Wow, so much has happened in the last 48 hours. First and foremost, the rib problem I’ve been battling interrupted my plans for yesterday; I stayed at home, where the heating pad and a couple of prescription pain meds became my best friends for the day. Prior to that occurrence, I discovered that my Ion Sports Cam wouldn’t record, either video or photos; I’ve had it for over two years and used it heavily, with almost all my Youtube videos being shot with it. It’s small, waterproof to ten feet and very easy to operate, and you can imagine my disappointment. I wasn’t looking forward to shelling out extra cash for a new waterproof cam.
As my wife and I sat on our patio sipping our Tim Horton’s black gold this morning, I remarked that my ribs weren’t hurting at all. As we had no plans other than to grill out later in the evening, my redheaded angel said she wanted to get some housework done and then do some shopping…and added that if I wanted to go metal detecting it would be fine. Now you see why I call her my angel!
I’d already thought about what I might do; with today being Labor Day, I knew the Lake Erie beaches would be busy and many depositors would be leaving behind things that us detectorists love to find. I’d also previously scouted out a couple of new river spots I wanted to hit, so I made the decision to go river detecting. After all, tomorrow or Wednesday would be prime times to hit the thinned-out beaches up north.
I readied my gear for water detecting, kissed my wife and told her I’d be back around 3PM, maybe sooner if I wasn’t having any luck. I backed my 2004 GMC Canyon out of the garage and headed for the Mohican River.
First, though, and without my Chief Financial Officer’s blessing, I made a side trip to Walmart and picked up a new video cam and micro SD card. It’s best to commit the sin and ask forgiveness later than ask permission beforehand and be denied.
I arrived at my spot near where the old settler village of Newville had stood, geared up and headed into the water about 200 yards east of the Pleasant Hill Rd bridge. I was in luck; no one else was at the spot fishing, which its very popular for. I tethered my floating sifter to my belt, secured a lanyard to my waterproof pin pointer and then switched on my AT Pro.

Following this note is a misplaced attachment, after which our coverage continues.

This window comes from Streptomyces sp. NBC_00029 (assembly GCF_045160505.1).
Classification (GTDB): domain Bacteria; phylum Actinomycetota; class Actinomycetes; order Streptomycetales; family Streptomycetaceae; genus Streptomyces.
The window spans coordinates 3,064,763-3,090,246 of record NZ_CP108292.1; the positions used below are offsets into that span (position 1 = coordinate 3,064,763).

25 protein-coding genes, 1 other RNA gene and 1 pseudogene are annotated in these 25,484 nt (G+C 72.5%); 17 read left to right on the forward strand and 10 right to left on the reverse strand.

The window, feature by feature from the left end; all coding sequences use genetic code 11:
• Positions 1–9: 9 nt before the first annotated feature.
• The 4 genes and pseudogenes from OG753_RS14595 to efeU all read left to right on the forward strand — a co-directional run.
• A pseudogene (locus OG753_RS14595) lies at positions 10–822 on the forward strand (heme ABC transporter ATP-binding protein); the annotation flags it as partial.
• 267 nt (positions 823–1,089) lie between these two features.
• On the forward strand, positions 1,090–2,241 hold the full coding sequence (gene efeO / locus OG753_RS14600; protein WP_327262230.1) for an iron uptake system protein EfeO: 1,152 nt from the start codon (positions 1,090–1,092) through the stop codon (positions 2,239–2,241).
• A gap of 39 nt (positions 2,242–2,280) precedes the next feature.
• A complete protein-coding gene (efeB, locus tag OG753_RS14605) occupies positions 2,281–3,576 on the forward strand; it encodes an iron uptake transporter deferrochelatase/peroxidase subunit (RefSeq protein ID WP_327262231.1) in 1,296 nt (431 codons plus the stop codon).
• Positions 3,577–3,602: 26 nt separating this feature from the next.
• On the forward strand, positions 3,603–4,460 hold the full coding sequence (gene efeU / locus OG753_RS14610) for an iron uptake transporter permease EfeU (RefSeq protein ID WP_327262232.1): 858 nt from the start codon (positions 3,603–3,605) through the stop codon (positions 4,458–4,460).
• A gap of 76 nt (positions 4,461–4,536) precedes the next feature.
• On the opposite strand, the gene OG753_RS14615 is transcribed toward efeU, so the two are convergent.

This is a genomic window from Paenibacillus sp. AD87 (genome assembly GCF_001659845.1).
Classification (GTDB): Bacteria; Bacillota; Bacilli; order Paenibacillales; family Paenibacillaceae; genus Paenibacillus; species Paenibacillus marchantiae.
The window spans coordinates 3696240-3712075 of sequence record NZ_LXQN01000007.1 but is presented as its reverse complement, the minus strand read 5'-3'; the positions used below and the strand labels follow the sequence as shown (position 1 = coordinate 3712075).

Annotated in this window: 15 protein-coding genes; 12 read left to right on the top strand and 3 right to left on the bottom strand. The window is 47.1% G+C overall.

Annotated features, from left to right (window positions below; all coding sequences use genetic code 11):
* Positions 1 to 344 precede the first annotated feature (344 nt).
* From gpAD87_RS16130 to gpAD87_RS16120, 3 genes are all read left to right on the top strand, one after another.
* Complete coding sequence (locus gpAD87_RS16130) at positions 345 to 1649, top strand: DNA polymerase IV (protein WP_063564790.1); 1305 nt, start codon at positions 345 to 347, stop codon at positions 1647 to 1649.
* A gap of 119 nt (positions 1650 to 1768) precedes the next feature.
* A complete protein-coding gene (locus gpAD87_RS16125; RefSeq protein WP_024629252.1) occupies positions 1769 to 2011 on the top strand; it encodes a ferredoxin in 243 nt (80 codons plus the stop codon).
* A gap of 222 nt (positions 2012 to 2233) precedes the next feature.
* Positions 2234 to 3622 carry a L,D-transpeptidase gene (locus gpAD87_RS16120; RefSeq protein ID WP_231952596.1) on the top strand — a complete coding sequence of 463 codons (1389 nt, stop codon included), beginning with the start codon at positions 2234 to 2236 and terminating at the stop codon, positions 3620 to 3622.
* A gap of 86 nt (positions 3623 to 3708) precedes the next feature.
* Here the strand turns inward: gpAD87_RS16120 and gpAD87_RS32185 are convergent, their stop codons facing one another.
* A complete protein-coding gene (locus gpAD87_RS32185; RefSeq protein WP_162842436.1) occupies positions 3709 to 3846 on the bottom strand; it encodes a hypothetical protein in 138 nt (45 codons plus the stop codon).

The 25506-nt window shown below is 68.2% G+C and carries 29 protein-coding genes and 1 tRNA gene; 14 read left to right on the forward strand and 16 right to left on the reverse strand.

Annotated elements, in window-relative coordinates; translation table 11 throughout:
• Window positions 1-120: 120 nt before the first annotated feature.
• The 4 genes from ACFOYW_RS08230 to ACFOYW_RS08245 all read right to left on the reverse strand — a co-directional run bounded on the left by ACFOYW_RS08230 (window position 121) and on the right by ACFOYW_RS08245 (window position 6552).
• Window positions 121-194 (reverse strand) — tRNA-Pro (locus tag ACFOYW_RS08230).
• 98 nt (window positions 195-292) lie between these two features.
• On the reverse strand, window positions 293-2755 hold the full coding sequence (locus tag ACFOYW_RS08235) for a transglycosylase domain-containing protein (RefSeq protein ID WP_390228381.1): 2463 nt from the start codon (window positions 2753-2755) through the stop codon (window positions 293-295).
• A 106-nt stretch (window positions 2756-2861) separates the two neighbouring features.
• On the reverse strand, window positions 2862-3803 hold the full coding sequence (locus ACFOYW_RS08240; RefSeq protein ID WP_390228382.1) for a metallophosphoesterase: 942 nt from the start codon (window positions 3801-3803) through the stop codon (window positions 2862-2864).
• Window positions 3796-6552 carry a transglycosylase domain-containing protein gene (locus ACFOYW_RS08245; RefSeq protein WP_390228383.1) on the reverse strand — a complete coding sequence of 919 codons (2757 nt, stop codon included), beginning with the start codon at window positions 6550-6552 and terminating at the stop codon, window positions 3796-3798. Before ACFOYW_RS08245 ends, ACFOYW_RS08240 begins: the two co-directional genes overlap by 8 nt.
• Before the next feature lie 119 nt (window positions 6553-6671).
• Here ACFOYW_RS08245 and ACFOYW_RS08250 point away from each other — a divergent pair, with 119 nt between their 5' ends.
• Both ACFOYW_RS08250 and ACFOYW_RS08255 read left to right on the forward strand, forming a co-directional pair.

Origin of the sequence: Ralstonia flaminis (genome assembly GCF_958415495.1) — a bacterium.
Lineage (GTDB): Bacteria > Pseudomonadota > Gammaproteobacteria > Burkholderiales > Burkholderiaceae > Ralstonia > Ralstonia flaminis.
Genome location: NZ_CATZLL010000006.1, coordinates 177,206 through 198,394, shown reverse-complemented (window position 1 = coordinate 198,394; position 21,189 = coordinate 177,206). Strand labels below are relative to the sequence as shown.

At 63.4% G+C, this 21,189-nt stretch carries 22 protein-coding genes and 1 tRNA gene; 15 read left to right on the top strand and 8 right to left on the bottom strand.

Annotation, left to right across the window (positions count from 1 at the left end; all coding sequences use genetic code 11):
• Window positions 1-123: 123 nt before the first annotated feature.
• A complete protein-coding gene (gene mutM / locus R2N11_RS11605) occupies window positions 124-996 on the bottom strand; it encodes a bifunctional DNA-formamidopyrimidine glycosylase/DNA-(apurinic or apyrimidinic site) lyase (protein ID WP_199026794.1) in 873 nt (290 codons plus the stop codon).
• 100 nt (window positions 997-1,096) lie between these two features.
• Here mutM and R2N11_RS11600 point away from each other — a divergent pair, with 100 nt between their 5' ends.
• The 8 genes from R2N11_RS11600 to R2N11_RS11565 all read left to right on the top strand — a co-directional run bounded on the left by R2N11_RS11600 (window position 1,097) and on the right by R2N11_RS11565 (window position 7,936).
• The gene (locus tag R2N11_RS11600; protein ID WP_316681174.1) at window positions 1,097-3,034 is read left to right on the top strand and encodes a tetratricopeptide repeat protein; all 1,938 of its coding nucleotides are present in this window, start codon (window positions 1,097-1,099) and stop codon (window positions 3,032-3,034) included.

The hunt was on.
The pickings were slim, aside from all the iron targets. i did find an old Zippo lighter early on, which I’ll try to clean up to see if there’s any sort of inscription. Some clad change, a couple of wheat cents, an old broken spoon and a junk kids’ ring rounded out most of the three hours I spent in the water, aside from the two canoeists who glided by in the gently flowing river.
I’d left my gear bag on a high and dry rock just off the river bank and was making my way back to it, with the intention of calling it a day. The rocks became the size of moss-covered cannon balls, making the footing treacherous. Still, I continued to swing the detector’s coil, as a lot of material gets trapped between and under rocks.
Withing about fifteen feet of the bank I hit a semi-high tone. Centering it, I withdrew my pin pointer and searched an area between two large rocks; soon, I pulled up a short length of fishing line with two small shot weights attached. After bagging them, I stuck the pin pointer back into the small space between the rocks, which was in about two feet of water; I was still getting a signal. The space narrowed until I could only squeeze two fingers in and began brushing away the sandy silt, pausing every so often to see if the target had moved.
Deciding it would be my last target for the day, I brushed a few more times before rechecking the crack…and the target had moved. I relocated it in the small pile of material I’d just brushed out, holding my hand-held machine on the spot while grabbing a handful of pebbles and sand. I had the target, whatever it was.
As I opened my hand once I’d cleared the surface of the river, I saw a small, dime-sized coin; giving it a quick once-over, I decided that’s what it was, and a badly-worn dime at that. I put it in the fat pill bottle in which I keep my smaller finds, closed it up and climbed out of the water, tired but happy to have been doing something other than sitting in the recliner at home.
As I loaded my gear for the trip home I phoned my wife, telling her I’d be there in about a half-hour. “Great”, she said, “you’ll be just in time to start the grill.” Brats and burgers were to be our evening meal, me being the grillmaster of the house.
I arrived home shortly thereafter, telling Stacy of my rather meager finds.
“But you had fun, right?”
I unloaded my gear bag, thermos, .40 caliber M&P Shield and my ‘finds’ container from the passenger compartment, pausing to shed my soaked tennis shoes and socks in the garage. Once inside I stripped off my shorts and t-shirt, heading for a much-needed shower. It was luxurious.
After getting dressed, I emptied my finds onto a paper towel to take a closer look, which is habit. I used my small, high-intensity flashlight and magnifying glass to examine the dime, hoping to at least get a date off it.
What I saw shocked me.
Although I now knew the coin wasn’t a dime, I could easily read the date: 1786.
What in the world had I recovered??
As I sit here telling you this story, I’m still not 100% sure, but I think it might be a Spanish 8 reale piece, which now makes it my oldest coin yet.
Sometimes, a change in plans is a good thing.